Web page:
Scrapping F-35 On Hold
Prime Minister Justin Trudeau will reportedly hold off on executing one of his key election campaign promises until after he’s checked with U.S. President Barack Obama.
Trudeau promised to immediately re-open bidding for the replacement of the RCAF’s aging CF-18 fleet if he won the election.
Now, he’s reportedly rethinking that stand in favour of discussing options with Obama, possibly next month in Turkey.
According to a Bloomberg report, Trudeau has apparently heard from the Obama administration about his F-35 posture and since one of his key goals is to repair tense relations with Washington, becoming the first country to drop out of the multi-national effort to develop the fifth generation fighter.
Although Canada is only on tap to buy 65 of the jets, the U.S. is anxious to avoid any kind of stampee for the door as the troubled program racks up development costs and misses performance milestones.
The tip of the hat to Washington means that any move toward an open bid will likely take well into the new year.
Meanwhile, aircraft builders shut out by Canada’s sole source deal with Lockheed Martin have been wearing out the carpet in front of the new government’s door, hoping to get a chance at a multi-billion dollar deal for new fighters.
Learjet 85 Canceled
Bombardier’s state-of-the-art Learjet 85 business jet is the latest casualty of the planemaker’s financial problems.
The company officially cancelled the mostly-composite mid-sized jet program last week before it got a $1 billion cash injection from the Quebec government. Bombardier had already “paused” the development of the aircraft as it grappled with a cash crunch related to its CSeries airliner project.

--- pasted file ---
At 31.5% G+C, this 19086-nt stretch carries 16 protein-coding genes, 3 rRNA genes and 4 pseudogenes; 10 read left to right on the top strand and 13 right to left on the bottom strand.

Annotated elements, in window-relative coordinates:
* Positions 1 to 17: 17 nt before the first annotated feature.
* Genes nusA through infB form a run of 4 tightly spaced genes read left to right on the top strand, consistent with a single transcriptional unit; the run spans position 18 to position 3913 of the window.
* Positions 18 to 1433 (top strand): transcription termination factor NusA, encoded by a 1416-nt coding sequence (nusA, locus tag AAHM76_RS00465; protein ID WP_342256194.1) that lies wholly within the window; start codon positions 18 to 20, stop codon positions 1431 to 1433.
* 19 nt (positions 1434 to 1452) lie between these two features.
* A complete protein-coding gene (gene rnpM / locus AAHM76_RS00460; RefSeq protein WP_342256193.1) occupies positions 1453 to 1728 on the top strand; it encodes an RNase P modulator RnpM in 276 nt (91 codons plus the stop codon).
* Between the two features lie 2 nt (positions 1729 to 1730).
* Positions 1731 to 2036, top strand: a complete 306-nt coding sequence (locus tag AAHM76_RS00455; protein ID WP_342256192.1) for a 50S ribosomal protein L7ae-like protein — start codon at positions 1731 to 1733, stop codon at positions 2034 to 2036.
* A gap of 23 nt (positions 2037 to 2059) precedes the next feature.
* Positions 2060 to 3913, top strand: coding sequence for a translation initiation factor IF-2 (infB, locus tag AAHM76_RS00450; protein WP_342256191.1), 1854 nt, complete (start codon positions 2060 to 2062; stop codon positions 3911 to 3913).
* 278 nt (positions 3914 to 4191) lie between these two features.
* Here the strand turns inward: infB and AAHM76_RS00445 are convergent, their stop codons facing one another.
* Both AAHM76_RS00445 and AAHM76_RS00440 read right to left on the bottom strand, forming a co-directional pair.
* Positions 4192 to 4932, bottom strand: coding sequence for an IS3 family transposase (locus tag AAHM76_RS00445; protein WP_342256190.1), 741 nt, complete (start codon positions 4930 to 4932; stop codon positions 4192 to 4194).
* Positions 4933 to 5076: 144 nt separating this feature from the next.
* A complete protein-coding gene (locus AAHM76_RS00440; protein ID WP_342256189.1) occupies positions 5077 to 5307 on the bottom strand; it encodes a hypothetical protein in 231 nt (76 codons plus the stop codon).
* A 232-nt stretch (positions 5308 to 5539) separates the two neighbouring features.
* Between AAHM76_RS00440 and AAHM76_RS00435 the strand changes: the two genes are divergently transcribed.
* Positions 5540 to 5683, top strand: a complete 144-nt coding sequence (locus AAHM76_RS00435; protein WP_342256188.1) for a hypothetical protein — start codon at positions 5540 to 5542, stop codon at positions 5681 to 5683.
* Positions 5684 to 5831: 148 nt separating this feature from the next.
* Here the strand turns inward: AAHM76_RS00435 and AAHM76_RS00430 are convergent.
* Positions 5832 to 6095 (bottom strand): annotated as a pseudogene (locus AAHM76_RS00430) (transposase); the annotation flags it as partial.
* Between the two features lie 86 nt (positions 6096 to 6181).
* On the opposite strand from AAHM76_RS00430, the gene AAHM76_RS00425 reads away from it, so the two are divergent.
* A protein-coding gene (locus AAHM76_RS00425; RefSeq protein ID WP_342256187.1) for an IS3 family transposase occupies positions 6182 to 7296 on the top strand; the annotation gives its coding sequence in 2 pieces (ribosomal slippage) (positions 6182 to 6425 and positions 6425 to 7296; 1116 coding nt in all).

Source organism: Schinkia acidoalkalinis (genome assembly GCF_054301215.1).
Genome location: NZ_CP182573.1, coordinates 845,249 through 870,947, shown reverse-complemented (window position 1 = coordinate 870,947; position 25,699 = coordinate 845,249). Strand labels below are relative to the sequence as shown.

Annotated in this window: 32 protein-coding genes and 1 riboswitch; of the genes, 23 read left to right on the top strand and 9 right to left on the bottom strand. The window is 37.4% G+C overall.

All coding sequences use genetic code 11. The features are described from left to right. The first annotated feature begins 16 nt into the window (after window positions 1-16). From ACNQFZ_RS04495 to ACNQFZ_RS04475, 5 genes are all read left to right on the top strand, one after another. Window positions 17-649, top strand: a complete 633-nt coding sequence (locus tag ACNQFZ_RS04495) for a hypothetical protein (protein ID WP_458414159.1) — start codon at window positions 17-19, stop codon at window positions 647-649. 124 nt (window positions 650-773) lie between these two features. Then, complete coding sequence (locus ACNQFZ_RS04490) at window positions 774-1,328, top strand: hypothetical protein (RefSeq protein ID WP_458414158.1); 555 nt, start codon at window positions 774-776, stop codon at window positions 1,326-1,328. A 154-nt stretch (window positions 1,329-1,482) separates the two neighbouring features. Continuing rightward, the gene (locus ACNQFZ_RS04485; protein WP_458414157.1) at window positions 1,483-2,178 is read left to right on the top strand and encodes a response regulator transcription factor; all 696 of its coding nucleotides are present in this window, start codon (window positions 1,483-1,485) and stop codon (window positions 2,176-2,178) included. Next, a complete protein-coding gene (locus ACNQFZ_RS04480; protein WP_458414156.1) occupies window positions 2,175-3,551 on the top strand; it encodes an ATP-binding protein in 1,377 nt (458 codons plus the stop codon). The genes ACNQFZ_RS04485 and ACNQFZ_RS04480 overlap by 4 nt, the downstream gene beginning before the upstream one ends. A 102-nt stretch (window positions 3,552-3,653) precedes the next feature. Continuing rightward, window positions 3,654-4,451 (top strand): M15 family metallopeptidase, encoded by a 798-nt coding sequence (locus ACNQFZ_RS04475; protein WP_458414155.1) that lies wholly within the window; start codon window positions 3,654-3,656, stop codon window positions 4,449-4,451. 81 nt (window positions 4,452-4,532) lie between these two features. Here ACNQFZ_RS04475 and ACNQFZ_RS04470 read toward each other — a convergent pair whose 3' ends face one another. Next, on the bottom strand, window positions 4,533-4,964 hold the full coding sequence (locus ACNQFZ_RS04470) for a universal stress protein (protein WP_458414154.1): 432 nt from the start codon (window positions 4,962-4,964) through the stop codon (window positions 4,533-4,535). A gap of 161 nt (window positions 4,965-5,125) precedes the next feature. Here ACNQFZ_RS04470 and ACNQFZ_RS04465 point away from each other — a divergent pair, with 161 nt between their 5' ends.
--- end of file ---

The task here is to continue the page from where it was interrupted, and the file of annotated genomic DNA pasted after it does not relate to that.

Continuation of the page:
Introduced at the National Business Aviation Association convention in 2008, the Learjet 85 was touted as a state-of-the-art fly-by-wire aircraft with a longer range and greater speed than other aircraft of its size.
Although there haven’t been any composite competitors, other manufacturers have made it to market with equivalent aircraft as the Lear 85 suffered delays. Consequently, the market for the aircraft diminished and the financial case disappeared.
The abandonment of the program has revived speculation that Bombardier will sell its Learjet unit, likely to Textron, which builds Citation jets and King Air turboprops.
SAM For Sale
Montreal aircraft designer Thierry Zibi says he’s fire saling the assets of his SAM Aircraft to fund another venture.
The tenacious entrepreneur, who abandoned his successful corporate life in France, to live his dream as an aircraft designer in Quebec, got his retro-looking advanced ultralight approved four years ago, but sales were slow in the downturn.
The prototype, all the tooling, parts and intellectual property are available for $100,000. Zibi says the aircraft alone is worth $120,000.
As a start-up, it would take about $300,000 to get the aircraft into production, according to Zibi’s estimate. An established manufacturer could do it for less, he says.
Canadian Aviator flew the aircraft a couple of years ago and it had docile flight characteristics with nicely balanced controls and more solid feel than a lot of aircraft of its size.
SAM claimed the aircraft was spin proof, too.
Two Fatal Helicopter Crashes
The Transportation Safety Board is investigating two fatal helicopter crashes in Saskatchewan last week.
Icing may have been to blame for the crash of a helicopter (type unknown) that went down near Kinley, Sask. Oct. 27. The pilot apparently reported “severe icing” before the aircraft disappeared from radar.
The unidentified pilot was from Calgary and was on his way home from Saskatoon.
In the other crash, two men were killed when their helicopter crashed on an island in the North Saskatchewan River in western Saskatchewan.
The two occupants of the aircraft, a 55-year-old male pilot from Campbell River, B.C. and a 30-year-old male passenger from Prince Albert, were reportedly doing power line maintenance when the accident occurred.